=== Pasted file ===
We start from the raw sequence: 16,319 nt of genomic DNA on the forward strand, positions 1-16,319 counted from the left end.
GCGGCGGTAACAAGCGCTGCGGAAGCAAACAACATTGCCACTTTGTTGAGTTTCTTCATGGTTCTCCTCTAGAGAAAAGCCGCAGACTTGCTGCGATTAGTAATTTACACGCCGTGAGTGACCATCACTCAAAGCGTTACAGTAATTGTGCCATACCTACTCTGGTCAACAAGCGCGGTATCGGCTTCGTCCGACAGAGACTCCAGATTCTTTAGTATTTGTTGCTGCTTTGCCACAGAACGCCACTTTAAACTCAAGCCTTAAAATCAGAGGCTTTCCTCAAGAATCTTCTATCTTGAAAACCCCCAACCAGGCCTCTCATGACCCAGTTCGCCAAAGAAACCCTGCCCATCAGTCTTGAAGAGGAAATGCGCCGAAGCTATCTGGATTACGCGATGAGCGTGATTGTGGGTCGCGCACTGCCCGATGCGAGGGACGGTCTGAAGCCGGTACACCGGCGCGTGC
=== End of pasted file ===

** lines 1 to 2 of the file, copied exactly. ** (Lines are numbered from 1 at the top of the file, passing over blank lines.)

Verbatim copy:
We start from the raw sequence: 16,319 nt of genomic DNA on the forward strand, positions 1-16,319 counted from the left end.
GCGGCGGTAACAAGCGCTGCGGAAGCAAACAACATTGCCACTTTGTTGAGTTTCTTCATGGTTCTCCTCTAGAGAAAAGCCGCAGACTTGCTGCGATTAGTAATTTACACGCCGTGAGTGACCATCACTCAAAGCGTTACAGTAATTGTGCCATACCTACTCTGGTCAACAAGCGCGGTATCGGCTTCGTCCGACAGAGACTCCAGATTCTTTAGTATTTGTTGCTGCTTTGCCACAGAACGCCACTTTAAACTCAAGCCTTAAAATCAGAGGCTTTCCTCAAGAATCTTCTATCTTGAAAACCCCCAACCAGGCCTCTCATGACCCAGTTCGCCAAAGAAACCCTGCCCATCAGTCTTGAAGAGGAAATGCGCCGAAGCTATCTGGATTACGCGATGAGCGTGATTGTGGGTCGCGCACTGCCCGATGCGAGGGACGGTCTGAAGCCGGTACACCGGCGCGTGC